In her seminal essay Notes on “Camp” which has now attained global fame thanks to the Met Gala, Susan Sontag writes, “Many examples of Camp are things which, from a “serious” point of view, are either bad art or kitsch. Not all, though. Not only is Camp not necessarily bad art, but some art which can be approached as Camp merits the most serious admiration and study.”
For the longest time, one could evaluate a lot of Bollywood films, especially from the stables of legacy studios such as Dharma and Yash Raj, as camp. In fact, Karan Johar’s Student of the Year, which heralded the arrival of Alia Bhatt and two other actors, was, like a friend pointed out, “completely committed to its silliness,” a drama that was so self-aware, it almost felt like a parody of itself.
While SOTY was saved by its soundtrack and the arresting presence of its three leads, the sequel, directed by Punit Malhotra, is that pretentious foreign-returned cousin who’s trying really hard to be cool but falls staggeringly short, making a joke of himself. Sometimes, really bad art redeems itself by entering the so-bad-it’s-good category, but SOTY 2 offers no such consolations, it’s simply a terribly-made film that you forget even as you’re watching it.
Featuring Tiger Shroff, or budget Hrithik Roshan in Twitterverse, SOTY 2 tells the familiar story of an underdog who gets back at the school bully and in return, wins the love and adoration of not one, but two campus hotties. A seemingly middle-class boy, he comes from Pishorilal to join St. Teresa, where the cool, rich kids go. At this fortress of a school, Caucasian women are deployed as cheerleaders even when no sporting event is underway (not that that would have made it any better) and Olympic-sized swimming pools are contained within Olympic-sized running tracks.
I’ve a term for this—Dharmatization. When reality isn’t simply exaggerated for cinematic effect but dharmatized, which means it’s woefully alienated from the soul of a place. It’s in the aesthetic of Ishq Wala Love, it’s in the anachronisms of Kalank, it’s in the sprawling yet soulless campuses of St. Teresa, an elite school whose inner universe of hyper privilege can be read as an extension of Dharma itself.
Once in, Shroff, who plays Rohan (a character name shared by, well, Hrithik Roshan in Kabhi Khushi Kabhie Gham) needs to work hard towards winning the Student of the Year trophy, one that’s been held by bully Manav Mehra (Aditya Seal), who is the son of the school trustee and looks like he’s at least once OD’d on protein shake.
After a number of sporting events, dance competitions, bashed faces, more bashed faces and emotional double-crossings that patently belong in a K-serial, SOTY 2 comes to a wildly unpredictable end (no) when Alia Bhatt is seen pole dancing in Tiger Shroff’s bedroom. I’m not making this up.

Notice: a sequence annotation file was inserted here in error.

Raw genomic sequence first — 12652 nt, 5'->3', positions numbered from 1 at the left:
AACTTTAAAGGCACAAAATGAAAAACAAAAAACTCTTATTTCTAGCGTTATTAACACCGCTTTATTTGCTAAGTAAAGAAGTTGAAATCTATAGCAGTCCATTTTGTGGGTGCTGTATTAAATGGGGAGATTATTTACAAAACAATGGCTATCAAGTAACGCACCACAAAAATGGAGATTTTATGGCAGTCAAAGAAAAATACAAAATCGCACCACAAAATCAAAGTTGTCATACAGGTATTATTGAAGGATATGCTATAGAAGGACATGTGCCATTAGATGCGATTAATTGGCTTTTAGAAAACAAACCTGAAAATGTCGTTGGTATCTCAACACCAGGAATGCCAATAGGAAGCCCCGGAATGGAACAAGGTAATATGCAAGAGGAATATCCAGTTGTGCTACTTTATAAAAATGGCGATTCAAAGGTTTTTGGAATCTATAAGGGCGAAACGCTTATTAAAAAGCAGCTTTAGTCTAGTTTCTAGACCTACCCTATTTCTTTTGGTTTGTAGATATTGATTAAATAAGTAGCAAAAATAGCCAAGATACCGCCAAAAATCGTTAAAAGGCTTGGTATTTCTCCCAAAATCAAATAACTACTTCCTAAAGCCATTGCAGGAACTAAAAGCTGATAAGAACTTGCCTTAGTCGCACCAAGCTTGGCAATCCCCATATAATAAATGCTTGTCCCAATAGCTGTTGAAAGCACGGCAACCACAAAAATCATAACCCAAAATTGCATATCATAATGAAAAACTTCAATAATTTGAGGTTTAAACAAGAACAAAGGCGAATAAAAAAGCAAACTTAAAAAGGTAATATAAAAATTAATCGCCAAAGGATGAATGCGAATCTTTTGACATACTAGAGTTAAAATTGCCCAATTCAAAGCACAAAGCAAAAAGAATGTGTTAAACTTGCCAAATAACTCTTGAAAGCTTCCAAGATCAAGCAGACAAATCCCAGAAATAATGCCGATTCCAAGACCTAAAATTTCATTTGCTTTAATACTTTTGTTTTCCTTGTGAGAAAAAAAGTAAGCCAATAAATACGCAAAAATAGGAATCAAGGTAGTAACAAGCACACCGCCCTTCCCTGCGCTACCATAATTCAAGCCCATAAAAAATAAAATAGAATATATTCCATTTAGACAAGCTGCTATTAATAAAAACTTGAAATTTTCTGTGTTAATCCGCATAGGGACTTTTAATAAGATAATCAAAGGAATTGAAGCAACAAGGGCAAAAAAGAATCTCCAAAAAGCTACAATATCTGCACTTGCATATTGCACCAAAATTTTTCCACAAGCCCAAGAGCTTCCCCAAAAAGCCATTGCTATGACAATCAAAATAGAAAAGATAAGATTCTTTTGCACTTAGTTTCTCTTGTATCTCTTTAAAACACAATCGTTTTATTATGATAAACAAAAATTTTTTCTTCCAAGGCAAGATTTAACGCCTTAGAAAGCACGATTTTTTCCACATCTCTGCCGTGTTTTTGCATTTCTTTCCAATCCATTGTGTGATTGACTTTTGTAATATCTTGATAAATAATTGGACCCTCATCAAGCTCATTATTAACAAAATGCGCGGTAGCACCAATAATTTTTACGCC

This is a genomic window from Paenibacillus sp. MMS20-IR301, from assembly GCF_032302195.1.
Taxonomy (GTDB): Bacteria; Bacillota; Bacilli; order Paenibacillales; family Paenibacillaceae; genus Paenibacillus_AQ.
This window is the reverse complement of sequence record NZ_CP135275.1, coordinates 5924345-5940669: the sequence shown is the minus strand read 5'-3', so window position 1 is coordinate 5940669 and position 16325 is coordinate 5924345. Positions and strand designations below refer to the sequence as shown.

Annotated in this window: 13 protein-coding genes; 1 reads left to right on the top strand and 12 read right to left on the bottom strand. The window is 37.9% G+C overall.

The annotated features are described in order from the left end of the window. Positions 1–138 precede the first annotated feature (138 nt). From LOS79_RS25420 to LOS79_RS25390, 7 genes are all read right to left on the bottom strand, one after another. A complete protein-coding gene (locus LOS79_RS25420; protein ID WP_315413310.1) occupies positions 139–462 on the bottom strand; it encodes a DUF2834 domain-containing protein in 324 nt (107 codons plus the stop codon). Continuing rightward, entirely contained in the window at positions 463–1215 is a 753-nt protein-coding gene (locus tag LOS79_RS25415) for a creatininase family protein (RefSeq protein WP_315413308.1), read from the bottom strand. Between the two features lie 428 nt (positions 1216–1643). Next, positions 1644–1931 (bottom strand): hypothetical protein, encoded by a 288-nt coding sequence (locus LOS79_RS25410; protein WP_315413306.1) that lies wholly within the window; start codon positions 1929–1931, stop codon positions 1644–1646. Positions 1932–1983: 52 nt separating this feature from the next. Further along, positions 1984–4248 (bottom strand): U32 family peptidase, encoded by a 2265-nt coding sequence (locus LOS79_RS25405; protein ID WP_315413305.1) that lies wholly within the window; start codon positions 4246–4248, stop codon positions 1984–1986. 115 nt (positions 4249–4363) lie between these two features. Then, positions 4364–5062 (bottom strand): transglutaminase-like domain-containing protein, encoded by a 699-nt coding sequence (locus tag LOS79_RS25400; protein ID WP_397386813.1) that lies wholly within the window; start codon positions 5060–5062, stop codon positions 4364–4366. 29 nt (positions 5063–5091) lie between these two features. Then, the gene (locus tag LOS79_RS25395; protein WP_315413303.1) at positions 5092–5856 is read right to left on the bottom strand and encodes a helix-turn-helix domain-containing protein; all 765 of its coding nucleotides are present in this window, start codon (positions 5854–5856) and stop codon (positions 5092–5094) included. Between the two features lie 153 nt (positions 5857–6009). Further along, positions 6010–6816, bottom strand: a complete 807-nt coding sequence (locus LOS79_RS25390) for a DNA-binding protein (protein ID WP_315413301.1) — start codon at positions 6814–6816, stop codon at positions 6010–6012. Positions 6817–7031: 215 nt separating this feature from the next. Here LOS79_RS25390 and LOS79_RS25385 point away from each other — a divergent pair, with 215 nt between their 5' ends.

Tara Sutaria and Ananya Panday, who make their film debuts, are reduced to being Shroff’s decorative props. The film’s philosophy is so archaic that barring the ‘dance competitions’, the women aren’t shown as having the ambition to win the Student of the Year trophy, which appears to be a male preserve. So the sporting events, the racing and the discus-throwing and the kabaddi, oh lord, so much kabaddi, are all played and won and lost by the men, with the women reduced to being cheerleaders.
Between Sutaria and Panday, the latter has the chunkier role (she’s Chunky Panday’s daughter, after all. Sorry). Somewhere, there was an interesting backstory to be explored—of Panday’s Shreya being a Grade A elitist bully as a means to overcompensate for the oppression she faces at home but well, this is a film where a character says to another, “Change nahi, evolve hui hoon,” just minutes before they devolve into being the same old person.
“Shroff, who is shown jumping across roofs simply because that and not acting is his best feature, narrows his eyes firmly, whether he’s expressing love or preparing for violent kabaddi attacks.”
While the film’s music is largely forgettable, the performances aren’t too memorable either. The three leads, Tara, Tiger and Ananya, collectively have a couple of expressions, and thanks to the lacklustre script, they use it alternately, so nobody is falling short. Except literally everyone.
Shroff, who is shown jumping across roofs simply because that and not acting is his best feature, narrows his eyes firmly, whether he’s expressing love or preparing for violent kabaddi attacks. Sutaria says her lines with so much effort that it feels like we’re watching a rehearsal video. Ananya Panday, whose character is a recycled-for-the-millennials version of Poo and Shanaya, doesn’t carry half the spunk of either Kareena Kapoor or Alia Bhatt and after a point, just appears to be mouthing her dialogues like a template Bandra snob who’s missed their avocado breakfast because they couldn’t find their yoga pants.
With Bhatt, there was promise. She owned the part of being a superficial diva caught up in her own vanity, but with Sutaria and Panday, they don’t reveal any depth or even a hint of depth. You could easily mistake them for Instagram influencers selling organic cosmetics after applying the Paris filter.
As if this wasn’t bad enough, poor Gul Panag is reduced to being a lesbian coach who hardly has any dialogues.
High on testosterone and low on storytelling, SOTY 2′s assault on reality and obsession with privilege is best summed up in a dialogue when Panday’s Shreya breaks the music system in the college auditorium after the tempo fails to go the way she wants.
“Bill mere daddy ko bhej dena.”